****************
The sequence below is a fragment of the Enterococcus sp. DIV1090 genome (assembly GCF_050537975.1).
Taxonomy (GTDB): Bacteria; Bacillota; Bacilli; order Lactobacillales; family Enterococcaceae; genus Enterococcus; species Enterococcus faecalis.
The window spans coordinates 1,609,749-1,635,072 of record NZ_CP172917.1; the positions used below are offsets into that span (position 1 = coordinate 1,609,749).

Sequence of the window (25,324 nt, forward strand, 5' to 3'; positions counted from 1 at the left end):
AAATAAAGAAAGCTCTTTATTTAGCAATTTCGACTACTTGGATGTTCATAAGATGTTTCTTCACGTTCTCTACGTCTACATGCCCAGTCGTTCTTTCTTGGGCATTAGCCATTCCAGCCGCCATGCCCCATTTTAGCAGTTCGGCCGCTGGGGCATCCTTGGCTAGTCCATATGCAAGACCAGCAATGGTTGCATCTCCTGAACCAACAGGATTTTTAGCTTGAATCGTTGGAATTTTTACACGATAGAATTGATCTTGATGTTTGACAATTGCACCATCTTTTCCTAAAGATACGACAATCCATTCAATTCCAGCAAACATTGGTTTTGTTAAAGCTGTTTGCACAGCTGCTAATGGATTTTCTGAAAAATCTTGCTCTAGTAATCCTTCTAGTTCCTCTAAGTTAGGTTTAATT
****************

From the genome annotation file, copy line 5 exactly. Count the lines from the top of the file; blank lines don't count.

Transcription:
AAATAAAGAAAGCTCTTTATTTAGCAATTTCGACTACTTGGATGTTCATAAGATGTTTCTTCACGTTCTCTACGTCTACATGCCCAGTCGTTCTTTCTTGGGCATTAGCCATTCCAGCCGCCATGCCCCATTTTAGCAGTTCGGCCGCTGGGGCATCCTTGGCTAGTCCATATGCAAGACCAGCAATGGTTGCATCTCCTGAACCAACAGGATTTTTAGCTTGAATCGTTGGAATTTTTACACGATAGAATTGATCTTGATGTTTGACAATTGCACCATCTTTTCCTAAAGATACGACAATCCATTCAATTCCAGCAAACATTGGTTTTGTTAAAGCTGTTTGCACAGCTGCTAATGGATTTTCTGAAAAATCTTGCTCTAGTAATCCTTCTAGTTCCTCTAAGTTAGGTTTAATT